We are told that after the death of Jesus, as Joseph was securing the body, Nicodemus was securing the spices. The spices included myrrh and aloes. Myrrh was a fragrant spice, and was used by the Jews to cover up the smell of the decaying body. We are told that the weight of this was about 75 lbs. These spices would have been laid upon linen cloths, and the cloths would have been wrapped around the body of Jesus. These clothes would have bound him. The word in the Greek for bound is deō, which means to bind tie, to fasten. The same word is used in Mathew 12:29 when it says, “Or how can someone enter a strong man’s house and plunder his goods, unless he first binds the strong man? Then indeed he may plunder his house.”
So do not picture these cloths gently laid upon Jesus, but wrapped tightly around his body, as if he is bound like Hudini, with no possibility of escape. For an example of this, we need only look at the raising of Lazarus in John 11. John 11:44, “The man who had died came out, his hands and feet bound with linen strips, and his face wrapped with a cloth. Jesus said to them, “Unbind him, and let him go.” Lazarus could not unbind himself, someone else had to do it for him.
Now after they bound Jesus with these ceremonial spices and cloths, they placed him in the tomb. We are not told in John, but we are in Matthew that a great stone was rolled in front of the entrance. Not just a stone, but a great stone. One large enough that multiple women would not have the strength to move. We are also told this stone was then sealed, and then guards were stationed outside. To say that this grave was secure would be an understatement.
Upon Mary's arrival, John tells us that the giant stone, that we know was sealed, and had guards protecting it had been rolled away. John chooses to leaves out the details of how, and goes directly to Mary leaving to go and tell Simon Peter and the other disciple. This other disciple is most likely the Apostle John. It is interesting, what Mary says when speaks to Peter and John. Look at verse 2, ““They have taken the Lord out of the tomb, and we do not know where they have laid him.” Mary at this point, does not believe in the resurrection. It is not something that even pops into her head. She defaults to the belief that the Jews or the Romans stole the body of Jesus. Under this testimony of Mary, Peter and John take off running to the Garden.
The Crime Scene
John gets to the crime scene first, and what does he see? Look at verse 5, “And stooping to look in, he saw the linen cloths lying there, but he did not go in. 6 Then Simon Peter came, following him, and went into the tomb. He saw the linen cloths lying there, 7 and the face cloth, which had been on Jesus'[a]head, not lying with the linen cloths but folded up in a place by itself.8 Then the other disciple, who had reached the tomb first, also went in, and he saw and believed; 9 for as yet they did not understand the Scripture, that he must rise from the dead.”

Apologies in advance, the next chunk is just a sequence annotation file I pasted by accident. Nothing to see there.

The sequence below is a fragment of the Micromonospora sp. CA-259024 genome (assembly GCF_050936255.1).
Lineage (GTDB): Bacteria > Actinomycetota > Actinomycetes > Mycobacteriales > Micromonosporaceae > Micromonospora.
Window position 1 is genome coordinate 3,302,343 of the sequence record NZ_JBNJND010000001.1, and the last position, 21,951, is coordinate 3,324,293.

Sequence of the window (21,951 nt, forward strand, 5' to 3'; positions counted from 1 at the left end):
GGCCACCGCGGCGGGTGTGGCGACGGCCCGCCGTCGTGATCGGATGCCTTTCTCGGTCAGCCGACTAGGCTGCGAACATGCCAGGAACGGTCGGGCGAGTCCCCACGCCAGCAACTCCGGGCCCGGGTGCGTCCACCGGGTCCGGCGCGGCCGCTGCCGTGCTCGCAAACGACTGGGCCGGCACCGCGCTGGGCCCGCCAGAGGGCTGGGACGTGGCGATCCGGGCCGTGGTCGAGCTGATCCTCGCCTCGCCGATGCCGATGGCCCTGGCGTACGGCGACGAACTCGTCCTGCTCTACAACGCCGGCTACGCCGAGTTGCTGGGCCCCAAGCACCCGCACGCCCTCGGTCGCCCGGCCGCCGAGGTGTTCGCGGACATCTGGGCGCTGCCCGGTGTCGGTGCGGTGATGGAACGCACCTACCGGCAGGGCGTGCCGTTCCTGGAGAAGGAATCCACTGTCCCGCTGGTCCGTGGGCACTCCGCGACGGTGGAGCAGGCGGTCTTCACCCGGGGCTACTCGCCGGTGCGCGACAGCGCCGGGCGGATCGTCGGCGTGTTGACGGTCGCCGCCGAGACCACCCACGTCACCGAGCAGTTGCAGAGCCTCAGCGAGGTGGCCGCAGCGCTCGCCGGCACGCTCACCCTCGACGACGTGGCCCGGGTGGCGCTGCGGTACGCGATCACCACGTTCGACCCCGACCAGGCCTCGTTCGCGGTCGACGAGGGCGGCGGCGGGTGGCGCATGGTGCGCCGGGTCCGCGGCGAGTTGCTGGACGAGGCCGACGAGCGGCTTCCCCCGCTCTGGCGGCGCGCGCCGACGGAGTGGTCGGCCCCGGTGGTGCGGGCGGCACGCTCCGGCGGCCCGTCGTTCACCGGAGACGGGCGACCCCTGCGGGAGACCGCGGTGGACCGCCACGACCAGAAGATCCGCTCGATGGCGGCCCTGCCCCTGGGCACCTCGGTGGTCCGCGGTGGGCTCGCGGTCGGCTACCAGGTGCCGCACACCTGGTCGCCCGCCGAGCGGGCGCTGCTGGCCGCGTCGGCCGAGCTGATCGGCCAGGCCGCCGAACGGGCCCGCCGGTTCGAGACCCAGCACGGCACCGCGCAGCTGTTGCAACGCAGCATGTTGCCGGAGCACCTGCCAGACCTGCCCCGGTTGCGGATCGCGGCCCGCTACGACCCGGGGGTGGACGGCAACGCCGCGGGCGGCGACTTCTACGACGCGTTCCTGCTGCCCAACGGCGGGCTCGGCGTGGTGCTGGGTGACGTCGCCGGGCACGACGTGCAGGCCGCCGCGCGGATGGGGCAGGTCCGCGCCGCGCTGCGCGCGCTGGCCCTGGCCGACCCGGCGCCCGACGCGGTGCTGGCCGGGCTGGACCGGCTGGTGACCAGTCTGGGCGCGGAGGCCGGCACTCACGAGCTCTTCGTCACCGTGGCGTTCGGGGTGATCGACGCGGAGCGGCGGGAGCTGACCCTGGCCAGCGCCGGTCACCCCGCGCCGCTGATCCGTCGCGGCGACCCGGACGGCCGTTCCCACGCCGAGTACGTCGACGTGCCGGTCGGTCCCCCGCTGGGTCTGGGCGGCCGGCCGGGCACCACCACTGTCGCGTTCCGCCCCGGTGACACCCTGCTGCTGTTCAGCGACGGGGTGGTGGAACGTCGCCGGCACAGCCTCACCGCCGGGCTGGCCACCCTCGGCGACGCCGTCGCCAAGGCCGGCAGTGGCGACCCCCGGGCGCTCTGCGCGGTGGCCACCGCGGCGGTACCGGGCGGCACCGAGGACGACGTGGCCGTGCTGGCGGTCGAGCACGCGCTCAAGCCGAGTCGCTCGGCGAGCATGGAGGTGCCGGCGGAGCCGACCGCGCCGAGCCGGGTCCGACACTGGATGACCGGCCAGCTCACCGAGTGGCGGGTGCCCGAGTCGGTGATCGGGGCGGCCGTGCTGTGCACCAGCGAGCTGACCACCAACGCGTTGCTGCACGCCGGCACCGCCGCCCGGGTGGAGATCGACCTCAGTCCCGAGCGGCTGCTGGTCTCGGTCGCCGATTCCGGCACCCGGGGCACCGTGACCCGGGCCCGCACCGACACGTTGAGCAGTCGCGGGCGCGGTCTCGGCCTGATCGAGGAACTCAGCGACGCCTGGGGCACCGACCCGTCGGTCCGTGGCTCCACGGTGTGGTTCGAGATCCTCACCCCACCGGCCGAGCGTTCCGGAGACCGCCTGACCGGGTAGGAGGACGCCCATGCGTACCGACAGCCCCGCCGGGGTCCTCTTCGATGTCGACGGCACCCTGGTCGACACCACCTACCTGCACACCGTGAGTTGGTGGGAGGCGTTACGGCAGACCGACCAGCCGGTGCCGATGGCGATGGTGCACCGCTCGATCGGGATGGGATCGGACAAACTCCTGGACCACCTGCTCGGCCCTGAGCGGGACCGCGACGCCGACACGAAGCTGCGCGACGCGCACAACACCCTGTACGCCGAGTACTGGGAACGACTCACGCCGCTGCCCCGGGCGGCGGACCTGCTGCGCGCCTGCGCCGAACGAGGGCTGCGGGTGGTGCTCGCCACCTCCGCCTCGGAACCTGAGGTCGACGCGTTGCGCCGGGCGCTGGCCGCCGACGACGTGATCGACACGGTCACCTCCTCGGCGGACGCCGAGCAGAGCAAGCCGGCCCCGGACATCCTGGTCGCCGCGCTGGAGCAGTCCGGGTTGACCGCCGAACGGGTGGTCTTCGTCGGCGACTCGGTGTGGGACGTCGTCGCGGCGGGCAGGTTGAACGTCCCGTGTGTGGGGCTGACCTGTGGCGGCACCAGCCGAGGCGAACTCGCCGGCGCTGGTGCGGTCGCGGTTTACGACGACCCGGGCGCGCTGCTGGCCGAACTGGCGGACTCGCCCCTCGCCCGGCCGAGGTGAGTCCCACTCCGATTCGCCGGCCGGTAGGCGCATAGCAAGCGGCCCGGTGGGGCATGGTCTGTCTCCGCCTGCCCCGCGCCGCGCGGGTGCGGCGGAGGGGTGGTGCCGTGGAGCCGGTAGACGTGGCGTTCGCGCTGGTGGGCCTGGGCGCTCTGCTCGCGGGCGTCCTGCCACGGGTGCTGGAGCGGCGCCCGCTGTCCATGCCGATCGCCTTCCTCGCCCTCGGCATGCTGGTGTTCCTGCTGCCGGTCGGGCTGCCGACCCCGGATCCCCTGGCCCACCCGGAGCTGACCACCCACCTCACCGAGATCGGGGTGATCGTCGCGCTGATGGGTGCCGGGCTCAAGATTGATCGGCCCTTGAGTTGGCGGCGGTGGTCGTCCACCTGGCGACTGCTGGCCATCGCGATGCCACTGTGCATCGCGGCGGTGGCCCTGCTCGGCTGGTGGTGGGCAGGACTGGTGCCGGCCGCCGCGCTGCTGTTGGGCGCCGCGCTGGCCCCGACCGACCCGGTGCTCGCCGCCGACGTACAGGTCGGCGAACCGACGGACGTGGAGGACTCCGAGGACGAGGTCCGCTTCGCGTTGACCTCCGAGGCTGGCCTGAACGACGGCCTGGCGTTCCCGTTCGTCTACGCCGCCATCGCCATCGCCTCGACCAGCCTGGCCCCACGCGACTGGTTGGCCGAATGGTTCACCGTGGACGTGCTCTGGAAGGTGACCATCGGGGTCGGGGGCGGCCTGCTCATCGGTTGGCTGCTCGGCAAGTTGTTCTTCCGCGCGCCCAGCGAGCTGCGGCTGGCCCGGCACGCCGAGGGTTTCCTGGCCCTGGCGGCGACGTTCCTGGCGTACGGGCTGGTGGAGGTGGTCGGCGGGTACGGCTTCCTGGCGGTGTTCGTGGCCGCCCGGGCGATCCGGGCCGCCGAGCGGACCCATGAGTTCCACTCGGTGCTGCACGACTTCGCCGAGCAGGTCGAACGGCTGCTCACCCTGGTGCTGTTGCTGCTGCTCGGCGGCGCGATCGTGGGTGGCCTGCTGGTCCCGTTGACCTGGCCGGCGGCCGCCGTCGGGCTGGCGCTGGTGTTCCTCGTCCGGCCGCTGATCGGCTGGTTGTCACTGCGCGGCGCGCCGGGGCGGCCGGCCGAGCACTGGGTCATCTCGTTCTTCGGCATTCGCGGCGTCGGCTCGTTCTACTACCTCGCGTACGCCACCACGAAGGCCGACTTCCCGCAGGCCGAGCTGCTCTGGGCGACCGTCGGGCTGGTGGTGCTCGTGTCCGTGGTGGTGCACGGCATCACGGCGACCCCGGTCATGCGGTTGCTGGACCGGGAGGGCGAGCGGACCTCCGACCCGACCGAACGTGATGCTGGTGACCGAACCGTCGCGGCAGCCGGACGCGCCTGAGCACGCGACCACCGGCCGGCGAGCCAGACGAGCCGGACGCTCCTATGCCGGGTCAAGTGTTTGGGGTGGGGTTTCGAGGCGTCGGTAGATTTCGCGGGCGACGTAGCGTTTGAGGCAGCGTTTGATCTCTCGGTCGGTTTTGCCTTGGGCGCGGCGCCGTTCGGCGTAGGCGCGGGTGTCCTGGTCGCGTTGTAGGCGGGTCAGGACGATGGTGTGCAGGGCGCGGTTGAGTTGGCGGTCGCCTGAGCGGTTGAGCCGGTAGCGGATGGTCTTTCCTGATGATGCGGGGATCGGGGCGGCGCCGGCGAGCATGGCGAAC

John was just like Mary, John hadn't yet wrapped his head around the resurrection. It wasn't like Jesus hadn't foretold this. Jesus explicitly and repeatedly told his disciples that he would die and come back to life. When Jesus said these things, it must have gone in one ear and out the other, for none of the disciples believed it. At least not until John saw the linen cloths and the face cloth folded. Why would this be the evidence that John needed to push him over the edge?
Because there were only three options, 1) Jesus was not dead and he somehow Houdinied himself out of the tomb being bound after being flogged, crucified, and stabbed. 2) Someone stole the body, or 3) Jesus was resurrected, just like he said. Option 1 is a nonstarter. It is just not going to happen. Option 2, no longer makes sense, for if someone stole the body, they would not leave the linen clothes, and then fold the face cloth. Therefore, we are left with option 3, Jesus was alive.
At first glance, this seems too miraculous to be true, but is it? As we said, Jesus had predicted that he would die, and he did. He also predicted he would rise on the third day, and now his body is missing. Coincidence? Perhaps, but what about what else John say? Look at verse 9, “for as yet they did not understand the Scripture, that he must rise from the dead.” What Scripture is John thinking about that must be fulfilled? A good guess is Psalm 16:9-10 written 1000 years before Christ, “Therefore my heart is glad, and my whole being rejoices; my flesh also dwells secure. 10For you will not abandon my soul to Sheol, or let your holy one see corruption.“ Is this verse talking about Jesus? Paul sure thought so in Acts 13:35 when he quoted it while preaching at Antioch.
Old Testament prophecy, Jesus' own prediction, empty tomb, no body, linen clothes, folded face covering. For John, this was proof beyond a reasonable doubt, the Lord had Risen. But that is not it, there is more, but we have to get to that next week, God willing.